The U.S. Supreme Court’s decision in Dobbs v. Jackson Women’s Health Clinic that overruled the nearly 50-year-old precedent of Roe v. Wade, which had recognized a constitutional right of a woman to terminate a pregnancy, opens the way for greater restrictions on abortions at the state level. Before the Dobbs decision was released, Texas had enacted the Texas Heartbeat Act, a law more commonly known as SB8, which requires physicians to test for a detectable fetal heartbeat in any pregnant woman seeking an abortion and prohibits physicians from performing the procedure if a fetal heartbeat is detected. SB8 does not provide for public enforcement through a criminal prosecution of physician or patient for violating these restrictions. Instead, SB8 authorizes “any person” to bring a civil action against any person who: (1) performs or induces an abortion in violation of the Act, or (2) engages in conduct that aids or abets the performance of an abortion, including paying for or reimbursing the costs of an abortion through insurance or otherwise “regardless of whether the person knew or should have known” that the abortion would be performed in violation of the Act, or (3) intends to engage in conduct prohibited by the other two provisions.
SB8 provides for injunctive relief if it would prevent the violation of the Act and statutory damages of not less than $10,000 for each abortion performed in violation, or for which there was aiding and abetting in the performance. Costs and attorney’s fees are available to a prevailing party. The Act severely limits possible defenses to this civil action.
Venue for the civil enforcement action can be the county where all or substantially all the events took place, the county of residence for any defendant, the county that is the principal place of business for any defendant that is not a natural person, or the county of residence of the claimant if a resident of Texas.
SB8 does not explicitly address at least two important aspects. There is no requirement that the claimant be a resident of the State of Texas or have some connection or relationship to the woman undergoing the termination of pregnancy procedure. Secondly, there is no provision requiring that the abortion or attempted or aided abortion take place in the State of Texas. There is no restriction to the borders of that state.
“Copycat” versions of the Texas civil enforcement legislation were enacted by Idaho on March 23 and by Oklahoma on May 3. In contrast to the other two statutes, the Idaho law excludes cases of rape and incest from the abortion ban.
Reaction to the groundswell of legislative action post-Dobbs to restrict abortion access on a state level has included traveling to locations where such restrictions have not been set in place. This includes a large number of not necessarily contiguous states and other countries such as Mexico and Canada. Financial support to Texas women for the travel and lodging expenses and costs of childcare are being provided by a variety of sources in Texas, including many prominent businesses. Those supportive efforts were met by Texas legislators warning companies that they may be banned from doing business in Texas.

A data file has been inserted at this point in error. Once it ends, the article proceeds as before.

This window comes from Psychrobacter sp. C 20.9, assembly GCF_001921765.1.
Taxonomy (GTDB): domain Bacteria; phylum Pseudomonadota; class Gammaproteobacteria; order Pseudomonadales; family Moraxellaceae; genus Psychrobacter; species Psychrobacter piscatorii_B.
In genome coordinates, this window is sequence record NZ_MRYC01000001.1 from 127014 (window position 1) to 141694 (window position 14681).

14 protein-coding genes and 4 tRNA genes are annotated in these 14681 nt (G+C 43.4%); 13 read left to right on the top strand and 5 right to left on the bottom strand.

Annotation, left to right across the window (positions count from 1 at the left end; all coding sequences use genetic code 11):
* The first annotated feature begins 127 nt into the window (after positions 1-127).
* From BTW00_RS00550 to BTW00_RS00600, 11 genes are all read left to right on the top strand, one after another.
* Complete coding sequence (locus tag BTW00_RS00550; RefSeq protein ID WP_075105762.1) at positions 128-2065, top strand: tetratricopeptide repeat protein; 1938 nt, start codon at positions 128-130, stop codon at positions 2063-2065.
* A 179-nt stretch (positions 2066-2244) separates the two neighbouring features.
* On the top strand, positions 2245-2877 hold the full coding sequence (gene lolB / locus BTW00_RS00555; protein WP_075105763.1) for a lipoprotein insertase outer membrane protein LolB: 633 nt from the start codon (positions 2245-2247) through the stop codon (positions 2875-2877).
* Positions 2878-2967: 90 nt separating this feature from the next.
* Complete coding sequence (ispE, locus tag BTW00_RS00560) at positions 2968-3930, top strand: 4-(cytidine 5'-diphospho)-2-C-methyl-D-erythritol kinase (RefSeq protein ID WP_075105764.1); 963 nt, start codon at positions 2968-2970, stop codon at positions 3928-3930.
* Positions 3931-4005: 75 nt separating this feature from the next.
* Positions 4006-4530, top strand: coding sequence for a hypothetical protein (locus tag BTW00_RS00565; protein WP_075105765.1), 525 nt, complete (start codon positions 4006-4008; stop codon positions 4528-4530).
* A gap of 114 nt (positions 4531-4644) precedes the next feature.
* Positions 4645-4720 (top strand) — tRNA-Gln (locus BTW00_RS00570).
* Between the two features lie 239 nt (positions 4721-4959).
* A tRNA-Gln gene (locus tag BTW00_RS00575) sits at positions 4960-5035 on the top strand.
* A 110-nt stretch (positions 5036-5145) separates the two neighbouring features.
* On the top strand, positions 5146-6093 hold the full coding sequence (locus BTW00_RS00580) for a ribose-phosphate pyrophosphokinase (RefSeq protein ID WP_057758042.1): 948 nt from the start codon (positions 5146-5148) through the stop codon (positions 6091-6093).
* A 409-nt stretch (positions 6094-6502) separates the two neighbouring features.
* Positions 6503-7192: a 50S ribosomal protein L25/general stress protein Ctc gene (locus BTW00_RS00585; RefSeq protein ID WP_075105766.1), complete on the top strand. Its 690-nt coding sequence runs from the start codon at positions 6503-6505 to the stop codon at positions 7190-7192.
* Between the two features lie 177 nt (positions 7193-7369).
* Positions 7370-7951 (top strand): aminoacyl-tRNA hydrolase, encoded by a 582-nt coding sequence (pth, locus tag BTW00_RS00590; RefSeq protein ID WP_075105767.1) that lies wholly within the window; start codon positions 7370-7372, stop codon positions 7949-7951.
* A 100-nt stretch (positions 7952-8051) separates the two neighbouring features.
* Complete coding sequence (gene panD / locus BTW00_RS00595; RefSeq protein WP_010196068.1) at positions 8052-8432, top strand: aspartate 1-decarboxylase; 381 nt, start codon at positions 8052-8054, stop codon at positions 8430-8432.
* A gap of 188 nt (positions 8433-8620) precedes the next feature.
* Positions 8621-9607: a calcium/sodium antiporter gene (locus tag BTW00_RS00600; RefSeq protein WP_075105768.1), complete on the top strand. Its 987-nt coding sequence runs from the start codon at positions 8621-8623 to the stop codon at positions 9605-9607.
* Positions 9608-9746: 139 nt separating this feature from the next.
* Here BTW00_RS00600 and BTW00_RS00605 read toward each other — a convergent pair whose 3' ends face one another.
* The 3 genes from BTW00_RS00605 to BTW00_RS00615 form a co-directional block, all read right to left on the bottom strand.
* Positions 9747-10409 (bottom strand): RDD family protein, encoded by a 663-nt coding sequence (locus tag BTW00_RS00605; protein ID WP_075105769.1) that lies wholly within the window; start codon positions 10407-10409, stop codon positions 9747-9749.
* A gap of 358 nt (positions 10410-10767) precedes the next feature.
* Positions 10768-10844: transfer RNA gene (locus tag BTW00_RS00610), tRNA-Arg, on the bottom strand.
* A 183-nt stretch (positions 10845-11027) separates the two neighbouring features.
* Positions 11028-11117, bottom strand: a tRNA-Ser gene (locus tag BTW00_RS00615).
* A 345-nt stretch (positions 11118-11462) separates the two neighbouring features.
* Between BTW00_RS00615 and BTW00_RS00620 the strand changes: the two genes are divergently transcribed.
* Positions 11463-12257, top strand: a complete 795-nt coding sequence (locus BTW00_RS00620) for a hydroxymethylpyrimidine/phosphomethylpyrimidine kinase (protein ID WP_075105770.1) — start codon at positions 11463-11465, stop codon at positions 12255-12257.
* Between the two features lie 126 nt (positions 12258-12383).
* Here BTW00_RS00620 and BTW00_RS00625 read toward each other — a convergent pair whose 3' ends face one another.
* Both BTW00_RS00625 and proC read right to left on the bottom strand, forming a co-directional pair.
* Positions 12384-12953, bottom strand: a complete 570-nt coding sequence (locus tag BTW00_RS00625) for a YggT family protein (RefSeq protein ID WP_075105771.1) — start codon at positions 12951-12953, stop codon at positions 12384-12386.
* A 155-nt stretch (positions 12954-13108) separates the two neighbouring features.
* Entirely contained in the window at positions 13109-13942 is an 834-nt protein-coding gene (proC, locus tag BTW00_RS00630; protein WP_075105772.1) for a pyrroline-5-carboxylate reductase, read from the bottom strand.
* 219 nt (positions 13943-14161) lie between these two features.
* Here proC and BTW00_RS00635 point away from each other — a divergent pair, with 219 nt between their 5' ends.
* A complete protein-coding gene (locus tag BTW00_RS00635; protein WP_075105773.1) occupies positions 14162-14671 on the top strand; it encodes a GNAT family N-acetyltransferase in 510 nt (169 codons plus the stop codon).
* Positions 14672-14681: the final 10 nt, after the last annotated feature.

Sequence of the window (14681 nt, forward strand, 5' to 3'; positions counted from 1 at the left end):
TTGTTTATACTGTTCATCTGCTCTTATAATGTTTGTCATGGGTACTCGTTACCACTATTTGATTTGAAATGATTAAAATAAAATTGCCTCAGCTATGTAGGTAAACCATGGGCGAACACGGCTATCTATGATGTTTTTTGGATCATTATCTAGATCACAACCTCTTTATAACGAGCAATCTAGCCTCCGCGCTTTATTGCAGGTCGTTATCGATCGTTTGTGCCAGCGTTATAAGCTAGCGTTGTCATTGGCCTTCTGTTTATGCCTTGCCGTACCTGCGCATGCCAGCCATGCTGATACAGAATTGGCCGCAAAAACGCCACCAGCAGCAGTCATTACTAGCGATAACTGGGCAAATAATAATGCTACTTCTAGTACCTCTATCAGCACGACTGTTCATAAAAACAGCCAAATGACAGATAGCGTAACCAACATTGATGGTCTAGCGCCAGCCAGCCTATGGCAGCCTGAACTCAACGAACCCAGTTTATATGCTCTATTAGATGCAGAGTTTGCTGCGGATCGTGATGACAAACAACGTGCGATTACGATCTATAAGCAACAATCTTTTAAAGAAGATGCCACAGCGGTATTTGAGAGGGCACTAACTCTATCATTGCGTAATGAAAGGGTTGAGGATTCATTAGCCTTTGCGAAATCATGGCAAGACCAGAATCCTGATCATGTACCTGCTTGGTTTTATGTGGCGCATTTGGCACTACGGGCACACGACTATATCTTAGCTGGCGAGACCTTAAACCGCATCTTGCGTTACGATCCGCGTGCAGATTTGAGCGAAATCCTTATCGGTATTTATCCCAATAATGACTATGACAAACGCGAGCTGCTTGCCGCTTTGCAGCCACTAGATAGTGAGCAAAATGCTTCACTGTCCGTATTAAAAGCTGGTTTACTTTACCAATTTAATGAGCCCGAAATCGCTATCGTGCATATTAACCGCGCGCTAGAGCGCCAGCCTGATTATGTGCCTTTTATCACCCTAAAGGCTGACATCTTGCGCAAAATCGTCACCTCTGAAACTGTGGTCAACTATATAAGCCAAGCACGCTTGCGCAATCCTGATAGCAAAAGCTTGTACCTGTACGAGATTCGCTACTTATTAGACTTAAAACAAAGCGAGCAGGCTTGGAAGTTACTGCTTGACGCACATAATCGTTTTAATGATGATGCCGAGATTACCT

The attempt at extraterritorial jurisdiction presents thorny questions, some of which are of constitutional dimension. Among these is the guarantee to American citizens to travel within the country. The right of a citizen of one state to travel into or through another state has been recognized as a federally guaranteed fundamental right since 1823. This was reinforced in cases interpreting the Fourteenth Amendment. These restrictive abortion laws invoke the legacy of the Fugitive Slave Act of 1850 pursuant to which a private citizen assisting a runaway slave seeking freedom was subject to penalties. At that time in our country’s history, a black person was not considered a citizen. Moreover, in connection with civil claims there is a threshold question regarding the due process limits on long-arm jurisdiction in this context.
These constitutional issues with a determination of the presence or need for state action, as well as the conflict-of-laws choices that will have to be made, will present challenging litigation to be undertaken in the coming years. But at present the restrictions, penalties, and bounties have an undeniable chilling effect on the exercise of a woman’s ability to make choices concerning her reproductive health and the willingness of healthcare providers to assist them because of prosecutions, civil money damages judgments, and professional licensure discipline resulting from enforcement of the laws of a state banning abortion.
That chilling effect is present not only in states which have not enacted restrictive abortion laws post-Dobbs but has also reached beyond our national borders. The July 22, 2022 issue of CMAJNews reported that the Canadian Medical Protective Association (CMPA) would not be providing legal assistance concerning criminal charges or civil actions against Canadian physicians providing abortion services to Americans, whether or not provided in Canada. The CMPA is a membership-based, not-for-profit organization providing legal representation, liability protection, and risk-management education for Canadian physicians. It is not an insurance company but rather a mutual defense organization. It was established by an Act of Parliament in 1913. The environment for abortion-related legal cases in the aftermath of Dobbs and the various state legislative restrictions is described as “uncharted territory.” The CMPA has counseled its membership to seek additional liability protection and independent legal counsel before providing abortion services.
The full ramifications of these state abortion laws and Dobbs remains to be worked out.